Although research in this area seems to be substantial, there are some considerable limitations and restrictions that apply to it; therefore careful consideration of the findings is needed. First of all, most of the research is associative not allowing for causal attributions. Secondly, confounding variables are not well controlled in some research designs and therefore results could be fraudulent. Finally, most of the current literature is of a cumulative nature, consisting mostly of narrative and systematic reviews. Although methodology of these reviews can be questioned, on the other hand they offer a synthesis of current knowledge. Nonetheless, future research needs to be of experimental design, or at least more prospective studies need to be conducted. This might, however, prove difficult as many ethical concerns would be raised by trying to experiment with people’s health and well-being. Further exploration could also be aimed at possible gender and ethnical or cultural differences that might influence not only human biology but also their health behaviours, habits and beliefs. These findings could be very useful in designing future interventions for improving or maintaining health.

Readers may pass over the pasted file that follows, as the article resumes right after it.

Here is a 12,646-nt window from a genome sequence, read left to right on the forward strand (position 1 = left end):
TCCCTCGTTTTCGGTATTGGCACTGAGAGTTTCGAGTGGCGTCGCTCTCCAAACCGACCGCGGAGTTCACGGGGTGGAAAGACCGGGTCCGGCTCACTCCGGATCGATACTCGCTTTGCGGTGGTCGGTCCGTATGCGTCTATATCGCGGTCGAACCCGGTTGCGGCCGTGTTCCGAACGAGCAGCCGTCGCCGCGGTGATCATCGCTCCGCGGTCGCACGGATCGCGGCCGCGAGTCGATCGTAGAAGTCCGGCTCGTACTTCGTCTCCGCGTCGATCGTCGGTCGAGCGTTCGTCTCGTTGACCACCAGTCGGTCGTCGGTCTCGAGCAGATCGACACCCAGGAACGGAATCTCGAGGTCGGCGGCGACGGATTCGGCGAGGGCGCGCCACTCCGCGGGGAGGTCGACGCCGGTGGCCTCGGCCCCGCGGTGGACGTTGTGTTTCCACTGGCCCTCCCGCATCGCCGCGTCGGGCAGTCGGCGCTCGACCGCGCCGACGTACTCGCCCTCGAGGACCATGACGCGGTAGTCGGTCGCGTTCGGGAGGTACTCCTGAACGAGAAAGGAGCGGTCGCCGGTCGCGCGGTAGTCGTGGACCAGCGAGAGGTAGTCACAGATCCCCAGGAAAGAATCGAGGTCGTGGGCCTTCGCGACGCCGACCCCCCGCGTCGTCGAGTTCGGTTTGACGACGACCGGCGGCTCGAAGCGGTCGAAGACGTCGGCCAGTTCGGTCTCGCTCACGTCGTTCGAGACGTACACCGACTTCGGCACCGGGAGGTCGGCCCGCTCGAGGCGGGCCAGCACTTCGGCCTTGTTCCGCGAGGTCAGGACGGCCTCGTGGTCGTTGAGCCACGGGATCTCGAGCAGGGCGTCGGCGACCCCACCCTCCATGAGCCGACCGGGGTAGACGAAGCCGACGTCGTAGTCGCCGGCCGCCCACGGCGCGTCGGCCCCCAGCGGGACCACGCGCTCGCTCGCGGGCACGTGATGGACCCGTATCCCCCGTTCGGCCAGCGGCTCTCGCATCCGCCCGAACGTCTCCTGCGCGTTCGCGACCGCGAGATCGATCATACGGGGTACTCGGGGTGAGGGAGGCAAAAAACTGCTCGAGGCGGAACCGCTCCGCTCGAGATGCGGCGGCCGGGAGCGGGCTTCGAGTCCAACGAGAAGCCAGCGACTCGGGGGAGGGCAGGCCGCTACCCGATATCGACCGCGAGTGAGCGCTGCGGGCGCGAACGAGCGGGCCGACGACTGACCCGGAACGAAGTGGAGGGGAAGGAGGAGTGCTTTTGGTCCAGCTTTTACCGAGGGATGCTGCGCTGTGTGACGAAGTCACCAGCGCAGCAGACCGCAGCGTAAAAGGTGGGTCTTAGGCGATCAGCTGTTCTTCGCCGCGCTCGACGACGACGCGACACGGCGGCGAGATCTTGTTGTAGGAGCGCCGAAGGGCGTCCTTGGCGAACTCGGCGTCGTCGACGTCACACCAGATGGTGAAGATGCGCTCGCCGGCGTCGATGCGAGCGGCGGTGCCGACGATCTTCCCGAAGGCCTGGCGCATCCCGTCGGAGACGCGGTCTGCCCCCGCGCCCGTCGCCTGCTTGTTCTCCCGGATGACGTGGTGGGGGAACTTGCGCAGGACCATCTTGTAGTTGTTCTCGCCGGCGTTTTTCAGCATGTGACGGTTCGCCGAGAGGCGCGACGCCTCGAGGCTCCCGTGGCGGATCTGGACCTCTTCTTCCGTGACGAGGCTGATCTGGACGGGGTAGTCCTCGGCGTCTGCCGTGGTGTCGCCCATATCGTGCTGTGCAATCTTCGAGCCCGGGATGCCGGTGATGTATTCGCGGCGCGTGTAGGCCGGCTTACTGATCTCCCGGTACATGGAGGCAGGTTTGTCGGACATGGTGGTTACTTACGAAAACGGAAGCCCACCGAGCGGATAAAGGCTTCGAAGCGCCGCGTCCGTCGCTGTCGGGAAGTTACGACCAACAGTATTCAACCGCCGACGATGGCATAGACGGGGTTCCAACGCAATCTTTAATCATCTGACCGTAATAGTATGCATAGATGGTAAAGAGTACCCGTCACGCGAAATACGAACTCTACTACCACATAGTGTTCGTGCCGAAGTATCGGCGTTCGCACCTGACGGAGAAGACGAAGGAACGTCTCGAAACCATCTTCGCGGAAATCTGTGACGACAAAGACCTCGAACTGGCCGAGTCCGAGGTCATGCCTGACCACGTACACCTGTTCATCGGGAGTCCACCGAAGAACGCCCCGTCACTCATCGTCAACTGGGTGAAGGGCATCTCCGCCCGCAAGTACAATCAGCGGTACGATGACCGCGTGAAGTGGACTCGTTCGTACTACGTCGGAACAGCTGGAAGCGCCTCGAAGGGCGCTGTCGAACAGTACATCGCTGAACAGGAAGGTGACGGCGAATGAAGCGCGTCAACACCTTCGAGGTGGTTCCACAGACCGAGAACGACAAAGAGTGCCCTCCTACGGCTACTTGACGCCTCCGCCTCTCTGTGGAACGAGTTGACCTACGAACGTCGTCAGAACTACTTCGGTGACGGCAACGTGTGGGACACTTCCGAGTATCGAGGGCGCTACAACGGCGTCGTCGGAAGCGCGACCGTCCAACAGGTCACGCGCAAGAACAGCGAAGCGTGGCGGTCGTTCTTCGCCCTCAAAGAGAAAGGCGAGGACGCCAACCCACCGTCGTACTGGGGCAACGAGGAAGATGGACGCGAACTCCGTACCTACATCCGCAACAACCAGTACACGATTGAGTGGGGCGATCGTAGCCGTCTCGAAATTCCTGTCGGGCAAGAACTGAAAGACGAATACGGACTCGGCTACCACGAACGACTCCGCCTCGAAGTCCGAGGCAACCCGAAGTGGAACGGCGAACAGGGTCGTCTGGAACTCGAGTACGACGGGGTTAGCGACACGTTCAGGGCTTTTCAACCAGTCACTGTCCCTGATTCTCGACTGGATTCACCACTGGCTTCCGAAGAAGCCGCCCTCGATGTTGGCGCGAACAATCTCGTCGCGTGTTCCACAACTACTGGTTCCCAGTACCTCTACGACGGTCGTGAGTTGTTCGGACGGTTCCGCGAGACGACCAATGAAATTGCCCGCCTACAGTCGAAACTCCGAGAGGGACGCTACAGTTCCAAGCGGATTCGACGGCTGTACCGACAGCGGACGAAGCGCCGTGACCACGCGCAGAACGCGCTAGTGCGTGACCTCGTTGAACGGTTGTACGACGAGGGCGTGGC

In conclusion, it is reasonable to assume that stress affects the health and development of coronary heart diseases in various ways and through many various stressors. Naturally there are some limitations to the research as it is impossible to control or consider all confounding variables and it is impossible to predict the occurrence of some stressors. However, research evidence is substantial enough to come to this conclusion. Consequently, it is important to recommend avoiding stressors as much as possible or cognitively reappraise them in a way that would take the stressful connotation away from the phenomena.